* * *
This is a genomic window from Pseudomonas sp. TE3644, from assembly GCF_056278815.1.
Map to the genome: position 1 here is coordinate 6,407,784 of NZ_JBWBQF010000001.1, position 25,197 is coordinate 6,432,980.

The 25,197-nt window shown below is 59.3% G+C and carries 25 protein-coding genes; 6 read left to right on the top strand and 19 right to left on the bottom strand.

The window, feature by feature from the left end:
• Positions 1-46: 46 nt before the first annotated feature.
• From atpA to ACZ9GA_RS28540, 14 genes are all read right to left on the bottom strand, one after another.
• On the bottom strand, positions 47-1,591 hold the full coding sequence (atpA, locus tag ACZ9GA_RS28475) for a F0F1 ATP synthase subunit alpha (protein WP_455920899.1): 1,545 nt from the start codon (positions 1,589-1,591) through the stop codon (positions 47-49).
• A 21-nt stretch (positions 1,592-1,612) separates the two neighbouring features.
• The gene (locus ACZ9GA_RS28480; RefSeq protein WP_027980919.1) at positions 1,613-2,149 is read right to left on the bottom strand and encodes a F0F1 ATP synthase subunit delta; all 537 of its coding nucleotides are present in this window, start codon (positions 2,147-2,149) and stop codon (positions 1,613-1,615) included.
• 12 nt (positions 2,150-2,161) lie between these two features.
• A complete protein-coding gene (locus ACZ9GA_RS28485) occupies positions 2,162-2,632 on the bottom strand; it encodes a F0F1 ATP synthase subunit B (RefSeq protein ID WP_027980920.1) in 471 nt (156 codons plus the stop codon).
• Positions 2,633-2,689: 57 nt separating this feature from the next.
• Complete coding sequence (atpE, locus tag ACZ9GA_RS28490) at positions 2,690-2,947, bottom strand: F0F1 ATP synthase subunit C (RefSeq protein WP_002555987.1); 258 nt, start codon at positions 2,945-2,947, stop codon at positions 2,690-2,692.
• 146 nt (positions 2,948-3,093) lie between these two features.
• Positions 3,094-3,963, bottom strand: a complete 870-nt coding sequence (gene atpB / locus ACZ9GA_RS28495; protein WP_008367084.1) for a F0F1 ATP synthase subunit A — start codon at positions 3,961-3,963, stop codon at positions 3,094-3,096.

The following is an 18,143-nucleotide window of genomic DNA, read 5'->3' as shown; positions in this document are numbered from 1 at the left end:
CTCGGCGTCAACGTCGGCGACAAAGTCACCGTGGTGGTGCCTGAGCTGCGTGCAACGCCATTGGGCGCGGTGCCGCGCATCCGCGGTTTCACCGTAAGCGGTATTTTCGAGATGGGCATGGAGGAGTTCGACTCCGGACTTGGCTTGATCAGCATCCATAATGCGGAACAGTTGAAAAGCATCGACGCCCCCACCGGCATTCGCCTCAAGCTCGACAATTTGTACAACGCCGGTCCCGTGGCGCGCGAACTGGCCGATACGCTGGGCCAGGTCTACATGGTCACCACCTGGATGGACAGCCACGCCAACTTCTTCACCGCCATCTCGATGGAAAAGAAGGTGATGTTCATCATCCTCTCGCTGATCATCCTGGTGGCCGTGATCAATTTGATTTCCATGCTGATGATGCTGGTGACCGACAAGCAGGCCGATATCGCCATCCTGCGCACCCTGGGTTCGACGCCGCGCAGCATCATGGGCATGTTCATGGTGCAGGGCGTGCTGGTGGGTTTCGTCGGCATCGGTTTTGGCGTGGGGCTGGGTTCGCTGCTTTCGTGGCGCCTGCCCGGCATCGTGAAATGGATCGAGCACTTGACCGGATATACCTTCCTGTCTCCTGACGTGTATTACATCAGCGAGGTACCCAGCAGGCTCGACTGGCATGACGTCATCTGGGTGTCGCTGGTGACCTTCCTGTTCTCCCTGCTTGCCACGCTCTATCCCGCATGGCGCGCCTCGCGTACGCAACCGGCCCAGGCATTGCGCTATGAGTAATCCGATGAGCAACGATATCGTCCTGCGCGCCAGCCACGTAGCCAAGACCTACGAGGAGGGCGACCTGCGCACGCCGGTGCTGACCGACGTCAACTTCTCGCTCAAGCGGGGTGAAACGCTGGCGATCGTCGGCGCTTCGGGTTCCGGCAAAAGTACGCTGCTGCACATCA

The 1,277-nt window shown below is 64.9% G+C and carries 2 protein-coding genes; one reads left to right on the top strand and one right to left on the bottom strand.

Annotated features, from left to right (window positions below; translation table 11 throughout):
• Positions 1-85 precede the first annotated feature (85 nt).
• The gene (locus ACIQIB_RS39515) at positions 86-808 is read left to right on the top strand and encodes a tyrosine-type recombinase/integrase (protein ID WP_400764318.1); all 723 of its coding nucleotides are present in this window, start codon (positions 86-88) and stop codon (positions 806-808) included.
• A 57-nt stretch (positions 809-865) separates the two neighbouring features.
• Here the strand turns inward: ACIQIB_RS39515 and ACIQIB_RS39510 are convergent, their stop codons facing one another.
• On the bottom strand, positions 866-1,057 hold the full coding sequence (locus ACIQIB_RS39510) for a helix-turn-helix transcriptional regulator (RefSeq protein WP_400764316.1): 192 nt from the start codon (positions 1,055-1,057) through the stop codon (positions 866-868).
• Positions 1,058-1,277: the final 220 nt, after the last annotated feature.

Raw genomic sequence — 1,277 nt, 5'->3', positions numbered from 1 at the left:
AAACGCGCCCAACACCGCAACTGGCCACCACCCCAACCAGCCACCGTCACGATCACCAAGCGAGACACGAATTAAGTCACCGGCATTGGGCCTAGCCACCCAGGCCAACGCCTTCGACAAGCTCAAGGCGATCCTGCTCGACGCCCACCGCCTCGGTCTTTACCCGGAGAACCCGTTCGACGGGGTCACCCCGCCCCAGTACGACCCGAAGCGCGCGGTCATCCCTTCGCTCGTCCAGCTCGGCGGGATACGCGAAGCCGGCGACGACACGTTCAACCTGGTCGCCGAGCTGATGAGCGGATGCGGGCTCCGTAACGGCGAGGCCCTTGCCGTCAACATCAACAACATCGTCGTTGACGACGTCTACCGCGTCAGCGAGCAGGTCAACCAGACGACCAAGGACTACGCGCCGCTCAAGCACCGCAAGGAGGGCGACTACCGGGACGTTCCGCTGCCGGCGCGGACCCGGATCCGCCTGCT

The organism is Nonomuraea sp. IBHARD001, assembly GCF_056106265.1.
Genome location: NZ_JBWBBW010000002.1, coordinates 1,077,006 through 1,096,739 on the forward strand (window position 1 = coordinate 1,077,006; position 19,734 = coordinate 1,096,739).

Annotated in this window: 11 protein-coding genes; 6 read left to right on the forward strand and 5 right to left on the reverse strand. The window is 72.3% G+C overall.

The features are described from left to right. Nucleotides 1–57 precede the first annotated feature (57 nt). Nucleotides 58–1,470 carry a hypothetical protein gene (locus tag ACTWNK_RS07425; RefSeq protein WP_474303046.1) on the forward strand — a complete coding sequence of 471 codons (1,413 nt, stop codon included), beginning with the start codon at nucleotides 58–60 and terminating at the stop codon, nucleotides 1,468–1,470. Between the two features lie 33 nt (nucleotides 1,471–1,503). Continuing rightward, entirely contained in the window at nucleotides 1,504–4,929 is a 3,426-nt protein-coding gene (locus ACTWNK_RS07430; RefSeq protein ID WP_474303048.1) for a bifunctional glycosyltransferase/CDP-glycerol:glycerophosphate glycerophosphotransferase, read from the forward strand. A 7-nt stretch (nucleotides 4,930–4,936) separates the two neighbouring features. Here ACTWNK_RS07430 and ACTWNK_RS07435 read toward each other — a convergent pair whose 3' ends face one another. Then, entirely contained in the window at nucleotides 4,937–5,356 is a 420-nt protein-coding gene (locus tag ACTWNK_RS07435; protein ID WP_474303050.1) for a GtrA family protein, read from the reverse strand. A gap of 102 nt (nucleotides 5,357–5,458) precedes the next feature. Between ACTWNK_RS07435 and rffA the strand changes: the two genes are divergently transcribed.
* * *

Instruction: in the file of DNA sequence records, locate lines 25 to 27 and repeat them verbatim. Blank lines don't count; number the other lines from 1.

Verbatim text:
• Positions 1,058-1,277: the final 220 nt, after the last annotated feature.

Raw genomic sequence — 1,277 nt, 5'->3', positions numbered from 1 at the left:
AAACGCGCCCAACACCGCAACTGGCCACCACCCCAACCAGCCACCGTCACGATCACCAAGCGAGACACGAATTAAGTCACCGGCATTGGGCCTAGCCACCCAGGCCAACGCCTTCGACAAGCTCAAGGCGATCCTGCTCGACGCCCACCGCCTCGGTCTTTACCCGGAGAACCCGTTCGACGGGGTCACCCCGCCCCAGTACGACCCGAAGCGCGCGGTCATCCCTTCGCTCGTCCAGCTCGGCGGGATACGCGAAGCCGGCGACGACACGTTCAACCTGGTCGCCGAGCTGATGAGCGGATGCGGGCTCCGTAACGGCGAGGCCCTTGCCGTCAACATCAACAACATCGTCGTTGACGACGTCTACCGCGTCAGCGAGCAGGTCAACCAGACGACCAAGGACTACGCGCCGCTCAAGCACCGCAAGGAGGGCGACTACCGGGACGTTCCGCTGCCGGCGCGGACCCGGATCCGCCTGCT